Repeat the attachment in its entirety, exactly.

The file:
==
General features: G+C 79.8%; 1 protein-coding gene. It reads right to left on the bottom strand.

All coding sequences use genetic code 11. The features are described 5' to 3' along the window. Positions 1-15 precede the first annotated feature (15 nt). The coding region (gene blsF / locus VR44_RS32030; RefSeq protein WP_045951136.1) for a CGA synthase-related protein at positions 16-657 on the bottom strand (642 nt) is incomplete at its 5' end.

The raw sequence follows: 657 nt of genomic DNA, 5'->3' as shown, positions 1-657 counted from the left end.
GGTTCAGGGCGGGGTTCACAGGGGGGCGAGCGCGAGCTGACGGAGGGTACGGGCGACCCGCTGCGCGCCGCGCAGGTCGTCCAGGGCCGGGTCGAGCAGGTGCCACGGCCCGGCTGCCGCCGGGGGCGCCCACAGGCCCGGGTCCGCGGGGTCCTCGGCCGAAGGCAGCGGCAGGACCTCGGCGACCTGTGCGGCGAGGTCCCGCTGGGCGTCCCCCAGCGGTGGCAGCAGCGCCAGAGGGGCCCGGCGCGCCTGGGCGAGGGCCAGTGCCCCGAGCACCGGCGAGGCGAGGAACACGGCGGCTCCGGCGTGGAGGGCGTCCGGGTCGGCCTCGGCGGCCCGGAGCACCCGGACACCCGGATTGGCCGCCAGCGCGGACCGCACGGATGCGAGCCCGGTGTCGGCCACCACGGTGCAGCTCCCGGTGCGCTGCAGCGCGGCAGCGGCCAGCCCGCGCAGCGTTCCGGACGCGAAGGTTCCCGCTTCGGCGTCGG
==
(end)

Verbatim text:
General features: G+C 79.8%; 1 protein-coding gene. It reads right to left on the bottom strand.

All coding sequences use genetic code 11. The features are described 5' to 3' along the window. Positions 1-15 precede the first annotated feature (15 nt). The coding region (gene blsF / locus VR44_RS32030; RefSeq protein WP_045951136.1) for a CGA synthase-related protein at positions 16-657 on the bottom strand (642 nt) is incomplete at its 5' end.

The raw sequence follows: 657 nt of genomic DNA, 5'->3' as shown, positions 1-657 counted from the left end.
GGTTCAGGGCGGGGTTCACAGGGGGGCGAGCGCGAGCTGACGGAGGGTACGGGCGACCCGCTGCGCGCCGCGCAGGTCGTCCAGGGCCGGGTCGAGCAGGTGCCACGGCCCGGCTGCCGCCGGGGGCGCCCACAGGCCCGGGTCCGCGGGGTCCTCGGCCGAAGGCAGCGGCAGGACCTCGGCGACCTGTGCGGCGAGGTCCCGCTGGGCGTCCCCCAGCGGTGGCAGCAGCGCCAGAGGGGCCCGGCGCGCCTGGGCGAGGGCCAGTGCCCCGAGCACCGGCGAGGCGAGGAACACGGCGGCTCCGGCGTGGAGGGCGTCCGGGTCGGCCTCGGCGGCCCGGAGCACCCGGACACCCGGATTGGCCGCCAGCGCGGACCGCACGGATGCGAGCCCGGTGTCGGCCACCACGGTGCAGCTCCCGGTGCGCTGCAGCGCGGCAGCGGCCAGCCCGCGCAGCGTTCCGGACGCGAAGGTTCCCGCTTCGGCGTCGG